In this article, we will go through what’s inside Playbasis iOS SDK along with its sample apps that were created to give developers guidelines on developing their own applications.
Playbasis iOS SDK consists of the SDK itself, and sample apps. The sample apps are as the following list.
All of the sample applications are designed in the way that you can use them to render information of any application (API_KEY & API_SECRET) created with Playbasis Dashboard. This article also helps explaining how to switch between application as well.
The SDK comes with a pre-defined application that you can test it out immediately. The following information is for such an application.
Make sure that file “apikeys-config.txt” are filled with above API_KEY, and API_SECRET.
Also for a file “demoAppSettings.h”, make sure it is filled with such player-id.
We will use such player-id across the demos. So we define it in one place.
You can change those application information to use your own application. Just update it on those two files.
API_KEY & API_SECRET are sensitive information thus we try to minimize the chance that hackers would be able to break through. This means increasing time and effort on the attacking side.
After those two information are filled in apikeys-config.txt, that configuration file will be encrypted and copied into application bundle. It won’t be copied in clear text, only after encrypted.
During run-time, whenever developers call one of secure authentication related method calls (see below), Playbasis SDK will decrypt the file and read in API_KEY and store it in memory. For API_SECRET, the SDK will decrypt the file and read in on-demand only when it needs to. As API_KEY is use frequently across the API request, it’s better to cache such information in memory. But for API_SECRET, it’s only used when we need to authenticate the application to get token. Thus on-demand decryption to get such information is not regarded as expensive.
The SDK provides the following API calls for authenticating the application that applies what we mentioned above.
But also, developers can call ones of following to directly specify API_KEY, and API_SECRET.
*We recommend to use the former instead of the latter.
Whenever you start the application, you will see the status update of caching complete for certain data.
It was caching data in the background for quests, and reward store. Those cached data will be used to render information to users whenever network is not reachable at the time of making a request. As SDK relies heavily on json-response class, user can cache it very easily whenever response from corresponding request comes back.
Take a look at “globalCaching.m” file for an example on how to do some caching on json-response got back from Playbasis system.
The following is the list of sample apps provided in the SDK.
Go to the “demoApp” folder, and double click to open the project file “demoApp.xcodeproj”.
Then run the project by pressing Cmd + R.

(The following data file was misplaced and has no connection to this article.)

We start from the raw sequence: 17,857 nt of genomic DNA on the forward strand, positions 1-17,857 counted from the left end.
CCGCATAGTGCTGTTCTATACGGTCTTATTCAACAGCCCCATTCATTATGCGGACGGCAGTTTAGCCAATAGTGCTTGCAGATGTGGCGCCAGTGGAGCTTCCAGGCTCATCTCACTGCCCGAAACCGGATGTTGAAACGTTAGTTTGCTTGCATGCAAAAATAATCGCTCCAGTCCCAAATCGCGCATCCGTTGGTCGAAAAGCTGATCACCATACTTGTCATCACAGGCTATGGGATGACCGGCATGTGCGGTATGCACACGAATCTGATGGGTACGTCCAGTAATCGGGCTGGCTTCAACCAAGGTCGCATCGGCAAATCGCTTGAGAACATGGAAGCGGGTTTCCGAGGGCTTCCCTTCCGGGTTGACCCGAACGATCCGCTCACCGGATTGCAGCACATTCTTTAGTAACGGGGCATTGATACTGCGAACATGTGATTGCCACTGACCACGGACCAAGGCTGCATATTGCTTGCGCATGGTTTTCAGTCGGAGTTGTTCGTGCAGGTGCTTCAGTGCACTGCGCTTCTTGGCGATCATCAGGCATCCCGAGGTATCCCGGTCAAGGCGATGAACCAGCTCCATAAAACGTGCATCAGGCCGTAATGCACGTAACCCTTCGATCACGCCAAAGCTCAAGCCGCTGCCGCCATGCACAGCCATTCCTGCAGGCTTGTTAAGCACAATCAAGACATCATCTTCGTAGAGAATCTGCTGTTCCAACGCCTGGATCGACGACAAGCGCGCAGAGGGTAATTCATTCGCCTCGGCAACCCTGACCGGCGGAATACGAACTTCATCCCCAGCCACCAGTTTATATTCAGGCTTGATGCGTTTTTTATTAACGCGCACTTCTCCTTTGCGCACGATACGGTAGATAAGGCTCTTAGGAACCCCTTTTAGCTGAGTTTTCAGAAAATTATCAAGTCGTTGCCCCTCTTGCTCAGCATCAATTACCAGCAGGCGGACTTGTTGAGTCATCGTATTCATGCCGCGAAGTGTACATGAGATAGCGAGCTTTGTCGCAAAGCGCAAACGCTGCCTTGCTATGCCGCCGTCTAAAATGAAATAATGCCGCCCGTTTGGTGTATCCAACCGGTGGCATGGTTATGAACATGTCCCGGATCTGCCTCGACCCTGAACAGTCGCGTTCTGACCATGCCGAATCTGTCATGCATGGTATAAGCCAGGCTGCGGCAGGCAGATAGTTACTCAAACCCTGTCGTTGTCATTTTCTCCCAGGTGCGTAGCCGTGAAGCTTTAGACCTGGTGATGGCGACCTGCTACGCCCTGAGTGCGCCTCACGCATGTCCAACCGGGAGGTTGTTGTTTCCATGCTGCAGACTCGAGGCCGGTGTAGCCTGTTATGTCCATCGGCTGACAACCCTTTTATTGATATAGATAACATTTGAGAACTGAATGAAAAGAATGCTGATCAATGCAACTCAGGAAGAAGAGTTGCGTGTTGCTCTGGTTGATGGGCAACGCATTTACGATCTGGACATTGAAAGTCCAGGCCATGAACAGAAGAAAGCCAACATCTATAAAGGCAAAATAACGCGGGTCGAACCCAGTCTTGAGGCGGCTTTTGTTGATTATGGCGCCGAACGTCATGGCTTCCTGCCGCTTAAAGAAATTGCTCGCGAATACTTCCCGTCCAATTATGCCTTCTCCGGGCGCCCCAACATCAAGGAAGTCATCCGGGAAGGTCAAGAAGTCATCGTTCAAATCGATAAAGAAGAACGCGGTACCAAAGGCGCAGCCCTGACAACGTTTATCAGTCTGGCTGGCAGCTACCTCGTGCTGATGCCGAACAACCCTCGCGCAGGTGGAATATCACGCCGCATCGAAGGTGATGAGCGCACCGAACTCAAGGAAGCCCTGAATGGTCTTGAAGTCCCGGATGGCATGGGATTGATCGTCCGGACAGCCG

The application will try to authenticate the application, and logging in user. Then finally, you will see a main-menu screen letting you select which sample to play around with.
This demo allows you to make a simple request to Playbasis server, and see the response back. It demonstrates both blocking call, and non-blocking call requests.
The response is parsed by the SDK and showed on screen.
You can modify the demo to show raw json-format response by accessing parseLevelJsonResponse property of response object.
This demo demonstrates how users join a quest, and follow through its mission thus complete it one by one.
Firstly, user need to join the quest, then each quest will present subsequent mission to complete. Each mission has its own required actions for user to do. Whenever you’re in a mission screen (on the right side), touch on action with cross symbol indicated in front of it. Then touch on “Do Selected Action” to do such an action. The application will give feedback indicating that such action is performed, and such action is accomplish as part of the mission.
The quest / mission demo is designed to be able to render multiple quests, and multiple missions by utilizing UIPageViewController. So it will work with all possible of quest / mission data as set in your own application too.
Badge demo demonstrates how such a rule setting up in Playbasis Dashboard works with user’s application. The rule is to do “like” in consecutive of 3 times, then user will get a badge reward. This demo demonstrates the use of showing feedback back to user via status update, and popup which can be called from the SDK directly.
There are 3 questions to complete a quiz. Select an which option to answer, then click on “Next” button to proceed to a next question. Finally after answered all questions, user will be notified about the rewards via status update.
Reward store consists of rewards that can be redeemed. It will send the redeemed code back to user either via SMS or E-mail. For the one who tests these such features, he/she needs to update the phone number, or e-mail via API call of one of the following.
This demo demonstrates sending phone events back to Playbasis system. The basics are button clicking and gesture.
In order to check whether the application successfully sends those phone events, you can check it at the messages on console, or logging in to Playbasis Dashboard for such application then go to “Engine” to see whether such rules have been executed.